The New York City Economic Development Corporation andCatalyst @ Health 2.0 are thrilled to announce another round of Digital Health Marketplace matchmaking coming up on December 5th! Since 2013, the Digital Health Marketplace has connected digital health “Sellers” offering technology solutions to a diverse range of healthcare “Buyers” or institutions looking for tech-enabled solutions and partnerships. At the center of the Digital Health Marketplace is the successful curation of needs and solutions that lead to the development of commercialization and the rapid adoption of new health technologies. If you are an early stage startup looking for relevant pilot/commercial partners or a healthcare organization interested in adopting leading technologies, apply for your opportunity to be matched with relevant partners for one-on-one, in-person sales meetings.
Decision making is a daunting task. Combined with navigating health insurance jargon, scattered health information, and feeling crummy as you rush to find care during the onset of a cold, making decisions can be an absolute nightmare. However, artificial intelligence (AI) enabled tools have the potential to change the way we interact with and consume healthcare for the better. AI’s ability to comprehend, learn, optimize and act are keys to organizing the varying nuisances of the healthcare experience.
In a 2018 survey by Accenture, healthcare consumers indicated they would likely use AI for after hours care, support in navigating healthcare services, lifestyle advice, post-diagnosis management, etc. While AI in health is not limited to these functions, the report highlights consumers’ trouble in making informed healthcare decisions, hence this may be an area where AI can truly help.
The New York City Economic Development Corporation andCatalyst @ Health 2.0 are thrilled to announce another round of Digital Health Marketplace matchmaking coming up on August 23rd! Since 2013, the Digital Health Marketplace has connected digital health “Sellers” offering technology solutions to a diverse range of healthcare “Buyers” or institutions looking for tech-enabled solutions and partnerships. At the center of the Digital Health Marketplace is the successful curation of needs and solutions that lead to the development of commercialization and the rapid adoption of new health technologies. If you are an early stage startup looking for relevant pilot/commercial partners or a healthcare organization interested in adopting leading technologies, apply for your opportunity to be matched with relevant partners for one-on-one, in-person sales meetings.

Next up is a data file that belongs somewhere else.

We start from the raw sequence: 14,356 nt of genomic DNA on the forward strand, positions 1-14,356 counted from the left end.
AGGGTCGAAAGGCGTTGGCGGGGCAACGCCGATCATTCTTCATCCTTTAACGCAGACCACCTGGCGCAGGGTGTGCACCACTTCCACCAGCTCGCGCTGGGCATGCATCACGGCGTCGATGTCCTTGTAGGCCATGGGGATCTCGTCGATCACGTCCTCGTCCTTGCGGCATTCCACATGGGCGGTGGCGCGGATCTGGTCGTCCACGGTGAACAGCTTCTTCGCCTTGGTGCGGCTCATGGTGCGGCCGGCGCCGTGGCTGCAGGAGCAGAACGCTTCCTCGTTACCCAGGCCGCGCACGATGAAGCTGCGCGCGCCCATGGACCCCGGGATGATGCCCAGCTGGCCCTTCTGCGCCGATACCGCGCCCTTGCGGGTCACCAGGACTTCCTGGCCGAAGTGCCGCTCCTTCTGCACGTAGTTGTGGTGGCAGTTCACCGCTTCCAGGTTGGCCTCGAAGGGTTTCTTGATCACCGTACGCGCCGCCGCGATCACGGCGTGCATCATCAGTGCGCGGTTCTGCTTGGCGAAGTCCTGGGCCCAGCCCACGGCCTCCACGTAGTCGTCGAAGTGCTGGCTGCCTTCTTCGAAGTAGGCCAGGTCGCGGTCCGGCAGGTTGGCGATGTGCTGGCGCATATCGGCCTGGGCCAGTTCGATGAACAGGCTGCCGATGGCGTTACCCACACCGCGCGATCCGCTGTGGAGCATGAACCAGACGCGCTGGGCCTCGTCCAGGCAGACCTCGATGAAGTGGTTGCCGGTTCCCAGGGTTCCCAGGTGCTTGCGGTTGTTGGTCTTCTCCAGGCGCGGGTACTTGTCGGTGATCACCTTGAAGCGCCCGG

For those interested in applying, submit the matchmaking application form by July 20th, 2018 at 11:59p ET. At that time, the Digital Health Marketplace team will match Buyers and Sellers based on expressed technology needs and relevant solutions. Selected participants will join us for a series of ~15 minute sales meetings at the NYC Genome Center on August 23rd, 2018. With the ultimate goal of a mutually beneficial partnership, the event is structured to bring the most relevant pairs together based on prioritized initiatives, with the goal of facilitating follow up discussions and potential long-term partnerships.
There is no shortage of digital health solutions in today’s healthcare climate and, as a Buyer, it is often challenging to find the time and resources to sift through them all. On the Seller side, it can be difficult to connect with prestigious institutions where your technology can be most impactful; the August Digital Health Marketplace Matchmaking session aims to address both obstacles in one convenient and exciting event! We’ve seen great success over the years as the Digital Health Marketplace matchmaking events have facilitated over 900 connections between health tech Buyers and Sellers to date.
Calling all NYC health tech Buyers! Calling health tech Sellers around the world! Submit your matchmaking application! Again, the deadline to apply to the Matchmaking Event is July 20th, 2018 at 11:59p ET. The Matchmaking Event will be taking place at the New York Genome Center on August 23rd, 2018 8:30a-12:30p. If you have any questions about the matchmaking process, please email firstname.lastname@example.org. We hope to see you in August!
The opioid crisis has devastated countless families and individuals across the United States and abroad. What once started as a quiet concern has become a full-blown epidemic, requiring the full support and attention of the healthcare and tech communities to address it.
“I am asking for your help to solve an urgent health crisis facing America: the opioid epidemic. Everywhere I travel, I see communities devastated by opioid overdoses. I meet families too ashamed to seek treatment for addiction. And I will never forget my own patient whose opioid use disorder began with a course of morphine after a routine procedure.”
When it comes to navigating healthcare and making decisions about your health, and the health of loved ones, there is no yellow brick road. Even the National Committee for Quality Assurance (NCQA), a leading national healthcare nonprofit, could only analyze 1,000 of over 1,400 private healthcare policy options with myriads more in the public arena. Navigating a health care plan, or not, is just the beginning of your healthcare journey.